The number of those who walk down the cobblestone streets among the houses of red andesite stones and those who take a break at the village cafe is few in winter at the Behramkale Village, which begins to wake up in April. While the wood stoves are being lit for the last time, the renovation begins at small hostels. The village is located on the acropolis of Assos, an ancient port town located at the Behramkale Village of Ayvacık district, 87 km south of Çanakkale. While you travel down to the port of Assos from the village, look to your left and observe the perfection of the city walls from the Hellenistic period. Stone blocks are to be admired. This used to be a wealthy agricultural city and a center for learning philosophy. According to the inscriptions, in the Hellenistic and Roman times, there were very good lawyers and judges who were educated here. In Assos, also known as a center of education, Aristotle, the famous philosopher of the First Age, had established a school of philosophy and carried out important research on zoology, biology, and botany. An important part of the city’s four-kilometer walls is still standing today. As it is climbed down from here towards the sea, the agora (bazaar), the gymnasium (intellectual and physical education center), the bouleuterion (city council building) and the necropolis (antique cemetery) are lined. As the columns rise to the sky, one can only wish to reach the Island of Lesbos. The crimson color of Edremit Bay at the sunset is the biggest visual feast here.


Both the weather and the ambiance are great in April in Dalyan, the quiet settlement of the South Aegean. 5.5 km long İztuzu Beach, the breeding ground of the endangered turtles Caretta Carettas, has earned a reputation among the vacation goers. However, Dalyan has a greater charm with the frogs hiding among the reeds, the rustle of the leaves and the sparkling of the water. Dalyan is a place where naturalists from all over the world study its natural life with surprise. Take your place on a boat and sail in the blue waters embracing the reeds. Life on both sides of Dalyan, which is a natural canal that connects Köyceğiz Lake and the Mediterranean, is unique. The shore of the canal is full of reeds and natural life. The 4th century BC rock tombs in the temple style located on the slopes of the mountains at about an 80-degree angle from the sea are also among the beautiful images of Dalyan, especially when illuminated at night and reflected in the water. These were indications of the power and wealth of the ancient city of Kaunos. Dalyan, called Kalbis in ancient times, is a Special Environmental Protection Area today and it is similar to a natural labyrinth with its reeds. The delta is carved almost like lace. The 7.5 km long canal sometimes turns into a strait and sometimes a lake. Nearly 154 bird species were confirmed living in Dalyan, which is also famous for its blue crab. Another place where birds attract interest is the ancient city of Kaunos, which can be reached by boat. It is a unique experience to watch the blue and the curves of Dalyan from the Acropolis.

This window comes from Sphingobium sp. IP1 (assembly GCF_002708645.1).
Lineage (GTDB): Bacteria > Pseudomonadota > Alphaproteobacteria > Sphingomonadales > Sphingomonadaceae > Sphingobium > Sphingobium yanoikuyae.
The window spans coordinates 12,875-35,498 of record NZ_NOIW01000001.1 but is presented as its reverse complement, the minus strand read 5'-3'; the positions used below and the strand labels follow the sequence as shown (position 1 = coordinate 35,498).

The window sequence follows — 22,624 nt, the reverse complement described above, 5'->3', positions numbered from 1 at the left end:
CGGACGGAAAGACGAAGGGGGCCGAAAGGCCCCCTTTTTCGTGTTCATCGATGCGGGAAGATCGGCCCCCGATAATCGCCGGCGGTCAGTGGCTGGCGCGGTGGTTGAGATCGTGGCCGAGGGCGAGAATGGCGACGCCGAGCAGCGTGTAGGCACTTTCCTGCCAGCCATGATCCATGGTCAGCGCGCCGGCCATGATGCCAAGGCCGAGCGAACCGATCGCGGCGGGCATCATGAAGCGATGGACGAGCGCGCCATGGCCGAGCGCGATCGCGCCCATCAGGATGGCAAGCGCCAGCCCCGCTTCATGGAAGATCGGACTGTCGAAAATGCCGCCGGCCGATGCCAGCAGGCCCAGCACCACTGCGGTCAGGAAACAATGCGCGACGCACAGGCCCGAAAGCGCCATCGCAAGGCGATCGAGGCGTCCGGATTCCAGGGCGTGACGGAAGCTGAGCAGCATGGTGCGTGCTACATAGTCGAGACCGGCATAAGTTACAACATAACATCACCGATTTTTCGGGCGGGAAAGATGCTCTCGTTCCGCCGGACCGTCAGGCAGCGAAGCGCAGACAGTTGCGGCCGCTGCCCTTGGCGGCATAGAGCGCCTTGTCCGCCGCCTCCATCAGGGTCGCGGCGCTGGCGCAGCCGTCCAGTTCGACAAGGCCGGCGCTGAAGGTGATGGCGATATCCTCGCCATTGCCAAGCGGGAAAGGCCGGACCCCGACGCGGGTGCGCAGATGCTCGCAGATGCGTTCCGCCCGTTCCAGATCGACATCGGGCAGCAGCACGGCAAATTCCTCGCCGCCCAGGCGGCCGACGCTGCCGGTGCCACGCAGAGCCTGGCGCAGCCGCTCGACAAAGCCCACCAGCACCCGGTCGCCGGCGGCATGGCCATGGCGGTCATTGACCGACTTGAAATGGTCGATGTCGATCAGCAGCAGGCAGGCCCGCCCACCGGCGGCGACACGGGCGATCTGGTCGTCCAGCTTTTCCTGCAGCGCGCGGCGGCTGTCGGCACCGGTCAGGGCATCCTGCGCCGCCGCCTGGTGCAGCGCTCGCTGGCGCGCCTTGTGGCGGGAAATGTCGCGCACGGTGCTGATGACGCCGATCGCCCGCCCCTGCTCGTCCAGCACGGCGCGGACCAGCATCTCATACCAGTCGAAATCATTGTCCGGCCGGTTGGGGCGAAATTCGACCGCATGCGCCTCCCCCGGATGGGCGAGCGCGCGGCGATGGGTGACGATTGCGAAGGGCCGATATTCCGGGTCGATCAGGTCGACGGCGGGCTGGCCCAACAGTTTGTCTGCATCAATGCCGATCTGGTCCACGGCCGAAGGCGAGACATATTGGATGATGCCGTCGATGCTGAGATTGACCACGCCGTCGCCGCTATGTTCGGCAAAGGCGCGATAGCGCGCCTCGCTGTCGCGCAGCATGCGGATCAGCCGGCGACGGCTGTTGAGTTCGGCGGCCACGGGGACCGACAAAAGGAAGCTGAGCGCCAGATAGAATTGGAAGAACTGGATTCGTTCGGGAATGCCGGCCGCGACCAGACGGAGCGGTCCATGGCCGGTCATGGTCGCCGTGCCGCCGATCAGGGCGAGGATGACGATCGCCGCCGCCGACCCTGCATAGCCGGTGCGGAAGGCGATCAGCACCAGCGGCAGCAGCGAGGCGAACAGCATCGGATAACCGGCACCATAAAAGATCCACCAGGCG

Would it be more appropriate to call it the Mediterranean blue instead? We still have eyes on the blue but the green landscapes of the Mediterranean should not be underestimated. Especially if you are walking on the Lycian Way. We are talking about the Lycian Way which was selected 15th among the World’s Top 50 Trekking Trails by the British magazine Country Walking and among the Top 10 Hiking Trails by the Sunday Times in the past. Starting from Fethiye ending near Antalya, Turkey’s first walking path marked by international signs is the Lycian Way. It is also one of the world’s longest 10 hiking trails and it is 500 kilometers. April-May, September-November periods are great times for hiking. It takes 30 days to walk all the way at once. The landscapes vary from the seaside to the Tahtalı summit at 2,366 meters. 19 of the 52 Lycian cities are passed through during the walk. The founder of the Lycian Way ( and then the second hiking trail in Turkey St. Paul Way (, Kate Clow recommends routes with green landscapes. You can camp along the way; you can stay in the village lodgings; you might not come across other people for two days between Demre-Finike except other trekkers; you can sleep under the stars on a boat anchoring different bays every day. It is not difficult to walk the Lycian Way, if it is well planned. If trekking is divided into 1 week-10 day periods, it should not be difficult to complete. The courses are 4-5 or 8-10 hours. There is no sound other than birds’ and bees’; the scents are more prominent; the weather is very nice… Yaylakuzdere-Tahtalı-Beycik-Ulupınar-Çıralı-Olimpos-Adrasan-Kekova-Letoon-Minare Village (Pınara)-Kayaköy-Ölüdeniz-Ekincik-Dalyan route is possible to walk in 1 week.